facebook
Twitter
Linkedin
Feedback

Saturday19 August 2017

Biggest garden city set for Black Country brownfield land

  • Email
  • Comments (8)
  • Save

West Midlands architecture centre behind plan for 45,000 homes across 30 sites

Plans will be unveiled this week at the Mipim property fair in Cannes for Britain’s largest-ever garden city in the Black Country.

The 45,000 homes would be built on 30 pockets of land across the boroughs of Dudley, Sandwell, Walsall and Wolverhampton.

The boroughs will be at Mipim trying to attract £6 billion of investment in the project which could start this year and be completed by 2025.

Communities secretary Greg Clarke said: “The Black Country Garden City symbolises the region’s ambition. It will deliver modern, new housing that will be a magnet for business investment, notably in advanced manufacturing and construction, which will boost the local economy and supply the houses local families want.”

The project, originally called Albion, was the brainchild of MADE, the West Midlands architecture centre, which submitted them as an entry to the £250,000 Wolfson Economics Prize in 2014. The prize was won by Urbed, but the idea was taken up and pursued by the Black Country’s local authorities.

 

Share

Readers' comments (8)

  • What makes 30 disparate sites across and area into 1 garden city?
    How will they decide whether to call it:
    Dudley Garden City
    Sandwell Garden City
    Walsall Garden City or
    Wolverhampton Garden City
    I have no doubt this is just a smoke screen for 30 new build ave.1500 house sites like everywhere else...

    Unsuitable or offensive? Report this comment


  • Good news, and a great opportunity!

    But may I offer 3 suggestions to the powers that be?

    First, that the word people most strongly associate with “garden cities” or “garden suburbs” is DELIGHT – that all-important 3rd pillar of Vitruvius’s sacred trinity. Therefore this quality should be put at the very apex of the agenda from day one of the planning process, and control every decision.

    Second, that the public should be directly consulted on what they regard as ‘delightful’ architecture. This entitlement is laid down in the Localism Act 2011. On page 12 of the Government’s "Plain English Guide to the Localism Act", published in November 2011, the then Minister for Decentralisation, Greg Clarke, stated that “Neighbourhood planning will allow communities … to say where they think new houses, businesses and shops should go – and WHAT THEY SHOULD LOOK LIKE" - my capitals.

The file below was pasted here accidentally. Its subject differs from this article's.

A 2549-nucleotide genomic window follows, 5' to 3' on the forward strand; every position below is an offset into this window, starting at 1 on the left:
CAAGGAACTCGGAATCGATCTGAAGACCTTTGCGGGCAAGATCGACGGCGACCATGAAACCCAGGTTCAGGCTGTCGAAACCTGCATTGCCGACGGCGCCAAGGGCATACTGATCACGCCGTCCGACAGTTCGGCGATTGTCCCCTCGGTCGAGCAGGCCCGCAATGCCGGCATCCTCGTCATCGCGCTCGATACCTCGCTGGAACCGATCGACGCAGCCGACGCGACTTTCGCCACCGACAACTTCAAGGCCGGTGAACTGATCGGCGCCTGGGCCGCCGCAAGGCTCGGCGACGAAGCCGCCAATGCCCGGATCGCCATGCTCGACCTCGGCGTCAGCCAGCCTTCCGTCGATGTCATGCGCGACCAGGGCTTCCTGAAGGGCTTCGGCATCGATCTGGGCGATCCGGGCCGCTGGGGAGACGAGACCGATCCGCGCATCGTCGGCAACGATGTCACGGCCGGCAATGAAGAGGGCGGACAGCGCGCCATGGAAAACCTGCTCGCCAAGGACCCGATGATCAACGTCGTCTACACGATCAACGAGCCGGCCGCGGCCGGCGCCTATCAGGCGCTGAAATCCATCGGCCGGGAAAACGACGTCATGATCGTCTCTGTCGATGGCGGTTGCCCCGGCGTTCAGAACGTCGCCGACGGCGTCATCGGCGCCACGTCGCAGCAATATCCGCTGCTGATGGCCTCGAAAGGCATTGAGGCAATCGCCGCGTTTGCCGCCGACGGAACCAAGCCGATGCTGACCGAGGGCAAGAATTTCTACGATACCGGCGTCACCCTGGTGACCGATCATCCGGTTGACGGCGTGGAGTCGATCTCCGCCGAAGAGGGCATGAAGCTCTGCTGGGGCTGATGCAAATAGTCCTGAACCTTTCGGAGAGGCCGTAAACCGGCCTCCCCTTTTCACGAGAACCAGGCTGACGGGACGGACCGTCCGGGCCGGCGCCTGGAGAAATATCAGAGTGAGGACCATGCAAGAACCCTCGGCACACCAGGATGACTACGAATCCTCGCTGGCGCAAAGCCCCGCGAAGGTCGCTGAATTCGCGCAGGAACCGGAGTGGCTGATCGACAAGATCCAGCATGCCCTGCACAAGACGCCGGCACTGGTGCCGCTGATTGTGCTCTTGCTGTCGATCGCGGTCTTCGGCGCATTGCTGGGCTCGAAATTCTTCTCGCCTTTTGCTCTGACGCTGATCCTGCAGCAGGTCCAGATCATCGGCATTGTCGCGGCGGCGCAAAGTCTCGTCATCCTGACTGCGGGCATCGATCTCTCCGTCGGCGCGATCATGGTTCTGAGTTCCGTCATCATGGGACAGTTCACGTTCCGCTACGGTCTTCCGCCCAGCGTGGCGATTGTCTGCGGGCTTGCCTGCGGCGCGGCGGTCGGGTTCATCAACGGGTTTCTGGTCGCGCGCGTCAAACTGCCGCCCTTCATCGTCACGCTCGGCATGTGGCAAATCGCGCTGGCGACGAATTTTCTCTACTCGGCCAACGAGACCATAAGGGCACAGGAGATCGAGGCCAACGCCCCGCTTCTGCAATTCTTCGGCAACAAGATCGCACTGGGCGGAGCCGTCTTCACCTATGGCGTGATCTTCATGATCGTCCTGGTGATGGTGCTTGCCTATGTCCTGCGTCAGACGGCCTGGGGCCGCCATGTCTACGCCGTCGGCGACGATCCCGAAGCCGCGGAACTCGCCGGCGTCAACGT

Third, that traditional design should explicitly be on of the agenda, should that be what the public say they mean by "delightful architecture". If I may quote from the document “Summary: This Way to Better Residential Streets", published by Cabe Space 2009: "Ideas for new streets should come from streets in our towns and cities which have proved successful over time. There is a range of recognisable street types based on a variety of standard patterns, such as Georgian streets and squares, mews, and Victorian and Edwardian terraced grids”.

    Read also, in this connection, Hank Dittmar’s article “When will Stirling laureates be allowed to quote from Wren?” (BD 20 October 2015), which sets out the arguments better than I could do.

    Let's get it right this time!

    Maritz Vandenberg

    Unsuitable or offensive? Report this comment

  • In anticipation of the unparalleled mediocrity that the commercial development sector will intentionally achieve on such a project, can I suggest a name : SEEGAR CITY ? Valid on two fronts : the playful song concerning “ticky-tacky boxes” and the self congratulatory cigar the philistines will award themselves for their pathetic outcomes!!!!

    Unsuitable or offensive? Report this comment

  • Bob  Loblaw

    @Maritz

    I admire your optimism, I just hope this is not all decided behind closed doors at MIPIM

    Unsuitable or offensive? Report this comment

  • Keith is on the money...

    Unsuitable or offensive? Report this comment

  • SomeoneStoleMyNick

    This government's strategy of trying to soothe opposition to speculative developer-led large-scale housing developments by branding them "garden cities" is quite shocking. Nothing about them has anything to do with garden cities. What is even more shocking is their ability to get away with it. The term "garden cities" now joins "affordable housing" in the Tory mangling of the English language.

    Unsuitable or offensive? Report this comment

  • @SSMN
    Your forgetting the prime Tory mangle : “Public participation” AKA just stop complaining and buy the "chickenshack shit”?

    Unsuitable or offensive? Report this comment

  • You’re !!!! Doh?

    Unsuitable or offensive? Report this comment

Have your say

You must sign in to make a comment

sign in register
  • Email
  • Comments (8)
  • Save
Latest
News
Sign in

Email Newsletters

Sign out to login as another user

Desktop Site | Mobile Site